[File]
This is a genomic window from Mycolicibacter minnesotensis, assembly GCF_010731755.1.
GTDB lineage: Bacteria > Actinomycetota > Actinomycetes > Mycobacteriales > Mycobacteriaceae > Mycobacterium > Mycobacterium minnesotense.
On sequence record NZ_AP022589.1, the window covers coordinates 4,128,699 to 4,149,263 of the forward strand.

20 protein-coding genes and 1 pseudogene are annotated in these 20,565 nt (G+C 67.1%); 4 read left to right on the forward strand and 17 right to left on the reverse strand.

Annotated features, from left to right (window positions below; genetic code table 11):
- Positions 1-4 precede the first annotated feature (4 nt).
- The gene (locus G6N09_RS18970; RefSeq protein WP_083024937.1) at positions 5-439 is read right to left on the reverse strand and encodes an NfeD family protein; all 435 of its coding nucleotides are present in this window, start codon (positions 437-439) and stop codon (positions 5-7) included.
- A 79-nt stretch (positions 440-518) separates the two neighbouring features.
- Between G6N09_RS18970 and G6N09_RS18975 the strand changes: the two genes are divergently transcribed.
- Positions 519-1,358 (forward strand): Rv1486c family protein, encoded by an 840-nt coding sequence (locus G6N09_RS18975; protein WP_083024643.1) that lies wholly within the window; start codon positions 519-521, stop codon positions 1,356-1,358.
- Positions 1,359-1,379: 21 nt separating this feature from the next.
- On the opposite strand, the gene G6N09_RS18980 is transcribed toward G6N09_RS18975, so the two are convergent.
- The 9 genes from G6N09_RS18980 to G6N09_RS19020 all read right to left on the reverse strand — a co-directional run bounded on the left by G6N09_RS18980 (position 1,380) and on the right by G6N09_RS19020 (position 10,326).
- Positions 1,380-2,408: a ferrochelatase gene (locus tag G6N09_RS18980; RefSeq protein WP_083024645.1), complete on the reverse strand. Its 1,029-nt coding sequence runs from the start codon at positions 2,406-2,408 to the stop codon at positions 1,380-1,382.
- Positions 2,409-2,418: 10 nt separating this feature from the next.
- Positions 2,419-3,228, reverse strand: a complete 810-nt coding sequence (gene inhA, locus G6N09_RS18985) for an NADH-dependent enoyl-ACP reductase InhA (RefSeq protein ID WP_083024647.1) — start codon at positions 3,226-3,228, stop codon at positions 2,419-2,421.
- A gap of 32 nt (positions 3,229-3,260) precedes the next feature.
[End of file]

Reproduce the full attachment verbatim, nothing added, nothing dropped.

This is a genomic window from Mycolicibacter minnesotensis, assembly GCF_010731755.1.
GTDB lineage: Bacteria > Actinomycetota > Actinomycetes > Mycobacteriales > Mycobacteriaceae > Mycobacterium > Mycobacterium minnesotense.
On sequence record NZ_AP022589.1, the window covers coordinates 4,128,699 to 4,149,263 of the forward strand.

20 protein-coding genes and 1 pseudogene are annotated in these 20,565 nt (G+C 67.1%); 4 read left to right on the forward strand and 17 right to left on the reverse strand.

Annotated features, from left to right (window positions below; genetic code table 11):
- Positions 1-4 precede the first annotated feature (4 nt).
- The gene (locus G6N09_RS18970; RefSeq protein WP_083024937.1) at positions 5-439 is read right to left on the reverse strand and encodes an NfeD family protein; all 435 of its coding nucleotides are present in this window, start codon (positions 437-439) and stop codon (positions 5-7) included.
- A 79-nt stretch (positions 440-518) separates the two neighbouring features.
- Between G6N09_RS18970 and G6N09_RS18975 the strand changes: the two genes are divergently transcribed.
- Positions 519-1,358 (forward strand): Rv1486c family protein, encoded by an 840-nt coding sequence (locus G6N09_RS18975; protein WP_083024643.1) that lies wholly within the window; start codon positions 519-521, stop codon positions 1,356-1,358.
- Positions 1,359-1,379: 21 nt separating this feature from the next.
- On the opposite strand, the gene G6N09_RS18980 is transcribed toward G6N09_RS18975, so the two are convergent.
- The 9 genes from G6N09_RS18980 to G6N09_RS19020 all read right to left on the reverse strand — a co-directional run bounded on the left by G6N09_RS18980 (position 1,380) and on the right by G6N09_RS19020 (position 10,326).
- Positions 1,380-2,408: a ferrochelatase gene (locus tag G6N09_RS18980; RefSeq protein WP_083024645.1), complete on the reverse strand. Its 1,029-nt coding sequence runs from the start codon at positions 2,406-2,408 to the stop codon at positions 1,380-1,382.
- Positions 2,409-2,418: 10 nt separating this feature from the next.
- Positions 2,419-3,228, reverse strand: a complete 810-nt coding sequence (gene inhA, locus G6N09_RS18985) for an NADH-dependent enoyl-ACP reductase InhA (RefSeq protein ID WP_083024647.1) — start codon at positions 3,226-3,228, stop codon at positions 2,419-2,421.
- A gap of 32 nt (positions 3,229-3,260) precedes the next feature.